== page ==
And so Guzman found himself at the Whataburger near downtown El Paso at about 11 p.m. waiting in a purple Lincoln Navigator for a bag of money to be delivered to wrap up a sting operation.

Instead, Guzman found himself on the receiving end of four bullets to the face and chest delivered by a VCF assassin. The perfect sting was a bust, compromised by a leak or some other critical oversight, and Guzman was a dead man.

Ramirez Peyro says he was in a white Pontiac car with his girlfriend driving toward the Whataburger when they heard the gun pops that ended Guzman’s life.

“We heard the shots and turned around,” Ramirez Peyro said. “I then called [Raul] Bencomo [his ICE handler].”

Ramirez Peyro said he and his girlfriend then met up with Bencomo in the parking lot of an El Paso supermarket.

“I got out of the car and got into Bencomo’s car, and we talked,” Ramirez Peyro said. “My girlfriend then took me to a hotel and she went to talk with Bencomo. I don’t know where they went.”

Ramirez Peryo said he later learned that ICE agents took his girlfriend to retrieve her children from her apartment and she was then taken to a separate hotel. Ramirez Peyro said he has not seen his girlfriend since that evening.

He added that he phoned Bencomo after arriving at his hotel to let him know where he was staying. Then, at about 2 a.m. in the morning [Aug. 26], Ramirez Peyro said ICE supervisor Curtis Compton showed up at the hotel and hauled him down to ICE headquarters in El Paso, where he was confronted by a cadre of agents as well as Assistant U.S. Attorney Juanita Fielden — who is part of Sutton’s office.

“They asked me why I was in El Paso,” Ramirez Peyro claimed. “They said I was not suppose to be there, and I was put into custody.”

In the wake of Guzman’s murder, Ramirez Peyro says at least four other people connected to the botched sting were murdered by VCF assassins — including the driver of the van and his son, and the individual who set up the drug deal with Ramirez Peyro.

Not long after the Whataburger-related murders, Ramirez Peyro said ICE brought him before a federal judge, arguing that he had to be placed in protective custody — specifically a prison.

“Fielden claimed that ICE didn’t have the resources to keep me safe,” Ramirez Peyro said. “I argued [in front of the judge] that I could not be put in prison, to keep me under house arrest, that I needed to be with my family.”

Ramirez Peyro also claimed the Mexican government was trying to blame him for the murders that happened in Mexico due to the Whataburger incident and was seeking to “put a warrant on me.” Had Mexico been successful in that effort, Ramirez Peyro claimed, it would have been a death sentence for him, since once returned to Mexico, he would have been turned over to the VCF by corrupt elements within the government.

As it turned out, Ramirez Peyro did wind up in a U.S. prison, he claimed, due to an act of blackmail carried out by Assistant U.S. Attorney Fielden.

“She told me either I agree to stay in jail, or we will deport your family,” Ramirez Peyro claimed. “So I had no choice but to agree.”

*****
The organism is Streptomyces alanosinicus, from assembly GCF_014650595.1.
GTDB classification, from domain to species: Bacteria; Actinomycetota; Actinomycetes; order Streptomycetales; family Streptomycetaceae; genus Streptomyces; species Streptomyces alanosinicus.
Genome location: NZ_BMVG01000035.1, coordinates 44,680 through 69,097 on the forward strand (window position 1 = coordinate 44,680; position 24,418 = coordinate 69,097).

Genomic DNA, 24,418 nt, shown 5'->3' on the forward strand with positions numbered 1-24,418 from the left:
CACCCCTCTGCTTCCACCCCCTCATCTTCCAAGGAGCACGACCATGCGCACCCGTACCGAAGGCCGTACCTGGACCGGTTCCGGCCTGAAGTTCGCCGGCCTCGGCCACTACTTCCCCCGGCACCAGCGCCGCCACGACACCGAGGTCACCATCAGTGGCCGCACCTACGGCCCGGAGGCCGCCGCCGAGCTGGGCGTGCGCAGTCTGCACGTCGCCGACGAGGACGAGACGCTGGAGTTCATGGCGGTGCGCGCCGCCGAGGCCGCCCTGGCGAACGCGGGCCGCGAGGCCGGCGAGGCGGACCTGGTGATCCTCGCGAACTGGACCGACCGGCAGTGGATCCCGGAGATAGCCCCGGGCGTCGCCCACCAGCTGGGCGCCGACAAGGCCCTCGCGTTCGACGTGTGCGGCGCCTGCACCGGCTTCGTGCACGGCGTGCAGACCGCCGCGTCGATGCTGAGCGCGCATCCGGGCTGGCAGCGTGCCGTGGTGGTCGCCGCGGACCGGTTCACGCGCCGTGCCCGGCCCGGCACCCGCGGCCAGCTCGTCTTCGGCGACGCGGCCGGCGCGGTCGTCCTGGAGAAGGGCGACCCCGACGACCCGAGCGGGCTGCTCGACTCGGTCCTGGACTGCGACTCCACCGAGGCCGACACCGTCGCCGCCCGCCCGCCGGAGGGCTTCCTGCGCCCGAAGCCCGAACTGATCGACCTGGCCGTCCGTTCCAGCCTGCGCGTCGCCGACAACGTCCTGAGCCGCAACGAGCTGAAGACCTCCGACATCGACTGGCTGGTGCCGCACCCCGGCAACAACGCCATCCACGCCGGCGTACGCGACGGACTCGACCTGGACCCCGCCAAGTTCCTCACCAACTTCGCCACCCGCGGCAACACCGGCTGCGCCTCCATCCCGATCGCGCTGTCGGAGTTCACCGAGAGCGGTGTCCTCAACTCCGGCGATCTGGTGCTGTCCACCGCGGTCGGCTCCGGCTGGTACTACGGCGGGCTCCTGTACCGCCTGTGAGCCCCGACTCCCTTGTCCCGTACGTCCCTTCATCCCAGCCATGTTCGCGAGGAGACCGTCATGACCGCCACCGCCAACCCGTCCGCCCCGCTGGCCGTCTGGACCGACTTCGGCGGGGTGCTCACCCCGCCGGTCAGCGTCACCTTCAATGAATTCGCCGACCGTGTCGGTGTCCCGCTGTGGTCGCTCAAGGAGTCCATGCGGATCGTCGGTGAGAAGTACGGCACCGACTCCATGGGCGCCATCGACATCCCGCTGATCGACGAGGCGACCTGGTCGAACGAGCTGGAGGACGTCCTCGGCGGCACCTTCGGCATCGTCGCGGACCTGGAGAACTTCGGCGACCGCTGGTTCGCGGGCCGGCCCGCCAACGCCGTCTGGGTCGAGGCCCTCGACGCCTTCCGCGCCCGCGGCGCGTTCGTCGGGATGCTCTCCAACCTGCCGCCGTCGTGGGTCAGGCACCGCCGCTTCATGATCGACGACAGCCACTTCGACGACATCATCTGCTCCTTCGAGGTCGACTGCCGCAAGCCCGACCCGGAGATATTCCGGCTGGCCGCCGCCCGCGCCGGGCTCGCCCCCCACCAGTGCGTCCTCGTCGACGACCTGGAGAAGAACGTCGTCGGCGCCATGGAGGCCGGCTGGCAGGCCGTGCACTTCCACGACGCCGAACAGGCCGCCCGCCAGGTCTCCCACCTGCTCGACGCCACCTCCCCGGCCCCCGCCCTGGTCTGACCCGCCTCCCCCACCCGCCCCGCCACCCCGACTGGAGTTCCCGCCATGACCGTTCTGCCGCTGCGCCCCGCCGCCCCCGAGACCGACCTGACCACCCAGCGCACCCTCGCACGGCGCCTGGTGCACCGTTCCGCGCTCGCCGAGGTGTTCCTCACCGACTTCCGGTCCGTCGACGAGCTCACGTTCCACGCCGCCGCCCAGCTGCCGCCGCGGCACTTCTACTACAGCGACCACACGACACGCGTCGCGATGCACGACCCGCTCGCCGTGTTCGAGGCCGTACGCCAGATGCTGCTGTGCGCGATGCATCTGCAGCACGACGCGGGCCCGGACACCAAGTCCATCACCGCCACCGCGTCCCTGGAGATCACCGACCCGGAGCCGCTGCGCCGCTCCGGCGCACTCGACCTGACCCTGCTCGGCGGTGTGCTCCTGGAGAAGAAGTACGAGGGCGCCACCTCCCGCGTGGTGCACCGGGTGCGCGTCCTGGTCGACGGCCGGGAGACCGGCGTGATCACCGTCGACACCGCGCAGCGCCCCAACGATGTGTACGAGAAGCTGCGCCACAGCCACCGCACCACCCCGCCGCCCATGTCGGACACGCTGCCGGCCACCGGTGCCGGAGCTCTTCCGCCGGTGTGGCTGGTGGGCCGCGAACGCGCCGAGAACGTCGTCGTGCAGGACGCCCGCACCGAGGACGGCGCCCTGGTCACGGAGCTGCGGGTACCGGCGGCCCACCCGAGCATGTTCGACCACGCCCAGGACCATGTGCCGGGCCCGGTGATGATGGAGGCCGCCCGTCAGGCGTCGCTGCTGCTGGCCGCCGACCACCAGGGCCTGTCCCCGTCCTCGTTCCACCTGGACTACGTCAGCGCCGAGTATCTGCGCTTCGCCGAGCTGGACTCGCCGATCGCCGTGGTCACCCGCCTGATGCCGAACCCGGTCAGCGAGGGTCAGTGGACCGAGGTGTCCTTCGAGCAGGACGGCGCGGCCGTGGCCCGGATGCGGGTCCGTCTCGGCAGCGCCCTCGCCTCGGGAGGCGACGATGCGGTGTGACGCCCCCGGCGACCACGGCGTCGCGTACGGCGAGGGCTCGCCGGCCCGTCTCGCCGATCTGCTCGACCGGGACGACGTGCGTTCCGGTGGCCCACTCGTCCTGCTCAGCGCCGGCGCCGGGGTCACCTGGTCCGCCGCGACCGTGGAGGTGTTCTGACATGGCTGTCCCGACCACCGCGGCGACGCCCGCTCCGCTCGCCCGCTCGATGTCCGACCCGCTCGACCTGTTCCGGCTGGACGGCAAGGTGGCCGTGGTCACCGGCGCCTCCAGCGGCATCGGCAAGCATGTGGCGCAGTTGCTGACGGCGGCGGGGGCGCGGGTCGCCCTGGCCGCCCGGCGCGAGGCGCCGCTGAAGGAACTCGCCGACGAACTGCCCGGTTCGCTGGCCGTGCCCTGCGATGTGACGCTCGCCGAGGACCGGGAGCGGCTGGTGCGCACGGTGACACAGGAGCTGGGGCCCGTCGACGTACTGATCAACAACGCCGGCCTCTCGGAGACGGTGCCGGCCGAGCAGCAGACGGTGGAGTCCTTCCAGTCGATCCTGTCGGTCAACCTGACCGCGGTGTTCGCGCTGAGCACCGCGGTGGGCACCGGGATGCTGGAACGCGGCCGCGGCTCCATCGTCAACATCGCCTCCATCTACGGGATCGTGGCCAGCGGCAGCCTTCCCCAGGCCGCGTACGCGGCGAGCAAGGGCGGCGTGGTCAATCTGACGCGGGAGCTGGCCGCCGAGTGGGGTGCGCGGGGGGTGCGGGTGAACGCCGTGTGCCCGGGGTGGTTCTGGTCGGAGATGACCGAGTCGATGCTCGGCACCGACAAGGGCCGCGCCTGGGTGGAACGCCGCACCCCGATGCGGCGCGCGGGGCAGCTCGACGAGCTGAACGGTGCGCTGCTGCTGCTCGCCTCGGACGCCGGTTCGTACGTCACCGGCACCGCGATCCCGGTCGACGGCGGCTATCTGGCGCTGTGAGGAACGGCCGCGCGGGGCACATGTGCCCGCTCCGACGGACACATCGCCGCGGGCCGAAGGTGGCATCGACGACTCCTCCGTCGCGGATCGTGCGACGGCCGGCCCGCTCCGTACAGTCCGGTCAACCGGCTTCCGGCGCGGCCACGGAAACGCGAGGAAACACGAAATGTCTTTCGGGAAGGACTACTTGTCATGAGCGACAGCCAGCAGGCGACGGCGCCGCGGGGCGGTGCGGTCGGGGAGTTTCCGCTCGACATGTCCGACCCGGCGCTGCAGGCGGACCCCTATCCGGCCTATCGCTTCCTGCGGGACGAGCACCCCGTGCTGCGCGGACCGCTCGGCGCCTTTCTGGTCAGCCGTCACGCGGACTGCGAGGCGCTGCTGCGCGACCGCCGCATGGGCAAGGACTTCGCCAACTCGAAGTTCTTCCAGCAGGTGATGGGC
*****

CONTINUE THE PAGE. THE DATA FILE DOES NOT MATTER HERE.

In May 2005, the Department of Homeland Security initiated official deportation proceeding against Ramirez Peyro — seeking to send him back to Mexico. A month prior to that, then-U.S. Attorney Sutton cut a deal with Santillan, agreeing to drop all murder counts against him in exchange for a guilty plea on narco-trafficking-related charges. That plea deal was struck within weeks of Narco News making public a letter penned by DEA's Special Agent in Charge in El Paso (Sandalio Gonzalez) that exposed Ramirez Peyro and the U.S. government's complicity in the House of Death carnage.

Ramirez Peyro is still sitting in a U.S. jail cell, in solitary confinement, fighting the U.S. government’s efforts to deport him to Mexico, where he argues he faces certain death at the hands of the “cartel,” which, he says, has its roots deep inside the Mexican government. His case is currently pending before the United States Court of Appeals for the Eighth Circuit.

And, in the latest twist in this case, U.S. government sources tell Narco News that the Whataburger sting that led to Guzman’s murder, and the deaths of at least four other people (according to Ramirez Peyro), was not what it appeared to be. In fact, the sources claim Ramirez Peyro was misled, that the operation was not at all about busting a corrupt U.S. Customs inspector.

In fact, the government sources contend the operation was a controlled delivery designed to sting the very people that Ramirez Peyro enlisted to deliver the drugs from Juarez to El Paso.

When told about this allegation, Ramirez Peyro said it made sense to him, and is a scenario he has considered while rethinking events sitting in his prison cell. He also insisted that he was never told that a U.S. Customs inspector was not the real target of the sting.

If the operation was really targeting the people delivering the drugs, according to Ramirez Peyro, it explains why everyone he involved in the deal (leading them to believe there was a corrupt Customs inspector involved) was ultimately murdered.

“It doesn’t’ take too much for the cartel to figure out it is a set-up [through a leak from their government sources or because the load is apprehended or people arrested and it’s clear there is no corrupt inspector],” Ramirez Peyro said. “It would not be the first time. Most of the time, when that happens, all the people involved get killed.”

Stay tuned …

See prior storiies in the Informant Interviews series:

ICE, U.S. prosecutors turned blind eye to Juarez death houses

Informant says first victim buried at House of Death was U.S. citizen